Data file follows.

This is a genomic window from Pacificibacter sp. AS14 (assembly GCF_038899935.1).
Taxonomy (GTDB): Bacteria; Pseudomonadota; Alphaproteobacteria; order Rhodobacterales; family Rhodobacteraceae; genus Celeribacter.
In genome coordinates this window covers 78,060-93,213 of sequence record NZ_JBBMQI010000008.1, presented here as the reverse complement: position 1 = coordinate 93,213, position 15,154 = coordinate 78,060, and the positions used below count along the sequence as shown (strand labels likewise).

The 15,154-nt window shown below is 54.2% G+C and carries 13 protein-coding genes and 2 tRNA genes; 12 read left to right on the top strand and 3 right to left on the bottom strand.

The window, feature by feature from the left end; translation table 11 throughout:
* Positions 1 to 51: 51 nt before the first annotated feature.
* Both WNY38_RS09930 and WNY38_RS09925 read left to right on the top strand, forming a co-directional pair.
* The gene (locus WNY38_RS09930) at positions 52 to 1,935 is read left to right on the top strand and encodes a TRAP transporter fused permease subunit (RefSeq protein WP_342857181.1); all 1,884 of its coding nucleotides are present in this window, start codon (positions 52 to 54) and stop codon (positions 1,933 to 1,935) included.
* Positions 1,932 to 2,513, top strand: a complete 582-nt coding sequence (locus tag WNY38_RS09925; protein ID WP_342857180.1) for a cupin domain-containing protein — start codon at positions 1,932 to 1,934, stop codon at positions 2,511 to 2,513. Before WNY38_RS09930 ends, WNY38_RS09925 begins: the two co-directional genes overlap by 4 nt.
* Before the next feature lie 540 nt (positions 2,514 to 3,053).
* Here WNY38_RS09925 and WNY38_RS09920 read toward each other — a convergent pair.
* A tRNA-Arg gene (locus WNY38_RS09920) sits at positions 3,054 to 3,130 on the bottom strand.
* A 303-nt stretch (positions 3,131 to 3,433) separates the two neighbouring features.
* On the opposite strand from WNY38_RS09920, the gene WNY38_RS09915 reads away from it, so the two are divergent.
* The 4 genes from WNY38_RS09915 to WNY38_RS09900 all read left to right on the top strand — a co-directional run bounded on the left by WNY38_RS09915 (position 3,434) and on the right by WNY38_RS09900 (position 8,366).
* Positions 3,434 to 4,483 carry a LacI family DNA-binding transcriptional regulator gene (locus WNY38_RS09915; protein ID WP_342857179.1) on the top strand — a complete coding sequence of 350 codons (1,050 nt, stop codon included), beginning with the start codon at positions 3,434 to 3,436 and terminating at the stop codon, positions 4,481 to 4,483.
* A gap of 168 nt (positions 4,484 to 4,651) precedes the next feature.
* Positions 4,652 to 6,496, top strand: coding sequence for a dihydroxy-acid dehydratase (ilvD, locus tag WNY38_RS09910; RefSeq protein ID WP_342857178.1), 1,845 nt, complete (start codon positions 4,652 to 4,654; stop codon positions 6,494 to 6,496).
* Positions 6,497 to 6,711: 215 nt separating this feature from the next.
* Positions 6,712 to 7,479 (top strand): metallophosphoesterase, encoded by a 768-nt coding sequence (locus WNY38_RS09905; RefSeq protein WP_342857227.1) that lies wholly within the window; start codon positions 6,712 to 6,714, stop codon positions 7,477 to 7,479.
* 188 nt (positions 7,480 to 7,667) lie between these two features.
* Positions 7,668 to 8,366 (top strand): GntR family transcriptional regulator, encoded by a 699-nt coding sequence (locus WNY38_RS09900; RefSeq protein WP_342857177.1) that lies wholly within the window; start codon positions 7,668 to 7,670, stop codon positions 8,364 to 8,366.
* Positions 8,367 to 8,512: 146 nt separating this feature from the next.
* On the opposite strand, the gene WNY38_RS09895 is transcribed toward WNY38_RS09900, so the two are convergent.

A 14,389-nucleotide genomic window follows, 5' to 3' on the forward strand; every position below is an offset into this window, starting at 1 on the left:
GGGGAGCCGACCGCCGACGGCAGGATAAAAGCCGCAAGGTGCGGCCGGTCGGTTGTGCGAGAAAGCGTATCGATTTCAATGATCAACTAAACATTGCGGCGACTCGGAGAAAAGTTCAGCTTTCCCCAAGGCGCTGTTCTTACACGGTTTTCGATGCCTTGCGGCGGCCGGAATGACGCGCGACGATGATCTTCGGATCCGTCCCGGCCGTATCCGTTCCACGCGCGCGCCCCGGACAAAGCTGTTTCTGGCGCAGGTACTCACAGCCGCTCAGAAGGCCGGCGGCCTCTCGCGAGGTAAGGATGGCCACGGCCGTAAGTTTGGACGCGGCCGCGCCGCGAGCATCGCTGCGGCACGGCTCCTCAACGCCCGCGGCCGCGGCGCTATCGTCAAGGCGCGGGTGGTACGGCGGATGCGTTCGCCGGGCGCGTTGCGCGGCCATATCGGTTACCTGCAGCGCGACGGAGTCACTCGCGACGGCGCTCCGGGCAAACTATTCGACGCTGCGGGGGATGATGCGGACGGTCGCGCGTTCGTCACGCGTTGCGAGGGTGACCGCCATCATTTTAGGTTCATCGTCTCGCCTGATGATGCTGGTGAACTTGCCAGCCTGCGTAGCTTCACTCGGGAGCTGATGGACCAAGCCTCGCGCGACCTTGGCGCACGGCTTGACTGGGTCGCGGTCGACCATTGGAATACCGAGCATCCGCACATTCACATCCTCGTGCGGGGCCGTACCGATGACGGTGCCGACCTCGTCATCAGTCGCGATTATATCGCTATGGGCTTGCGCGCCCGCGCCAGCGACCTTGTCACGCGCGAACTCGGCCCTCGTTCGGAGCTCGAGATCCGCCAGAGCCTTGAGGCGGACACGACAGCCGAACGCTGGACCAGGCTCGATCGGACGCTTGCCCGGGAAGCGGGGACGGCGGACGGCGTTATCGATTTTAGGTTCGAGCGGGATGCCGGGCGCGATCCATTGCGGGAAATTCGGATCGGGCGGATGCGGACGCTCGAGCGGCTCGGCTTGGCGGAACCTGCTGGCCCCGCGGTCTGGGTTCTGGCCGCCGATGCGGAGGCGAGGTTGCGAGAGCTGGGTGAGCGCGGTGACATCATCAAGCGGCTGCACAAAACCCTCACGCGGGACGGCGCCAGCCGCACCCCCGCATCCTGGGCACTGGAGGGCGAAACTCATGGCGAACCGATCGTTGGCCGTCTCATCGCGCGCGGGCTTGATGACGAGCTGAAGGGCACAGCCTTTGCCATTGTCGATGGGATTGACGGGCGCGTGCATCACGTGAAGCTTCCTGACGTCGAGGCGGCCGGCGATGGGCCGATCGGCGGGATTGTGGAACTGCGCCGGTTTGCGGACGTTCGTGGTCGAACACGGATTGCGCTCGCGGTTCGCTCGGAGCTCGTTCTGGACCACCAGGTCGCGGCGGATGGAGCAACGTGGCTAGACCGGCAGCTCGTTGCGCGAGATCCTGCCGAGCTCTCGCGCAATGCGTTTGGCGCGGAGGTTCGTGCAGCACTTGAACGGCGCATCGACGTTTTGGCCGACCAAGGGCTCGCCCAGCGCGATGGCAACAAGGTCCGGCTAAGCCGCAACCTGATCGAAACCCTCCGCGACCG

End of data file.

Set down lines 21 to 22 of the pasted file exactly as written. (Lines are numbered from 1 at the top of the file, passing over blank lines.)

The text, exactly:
* 188 nt (positions 7,480 to 7,667) lie between these two features.
* Positions 7,668 to 8,366 (top strand): GntR family transcriptional regulator, encoded by a 699-nt coding sequence (locus WNY38_RS09900; RefSeq protein WP_342857177.1) that lies wholly within the window; start codon positions 7,668 to 7,670, stop codon positions 8,364 to 8,366.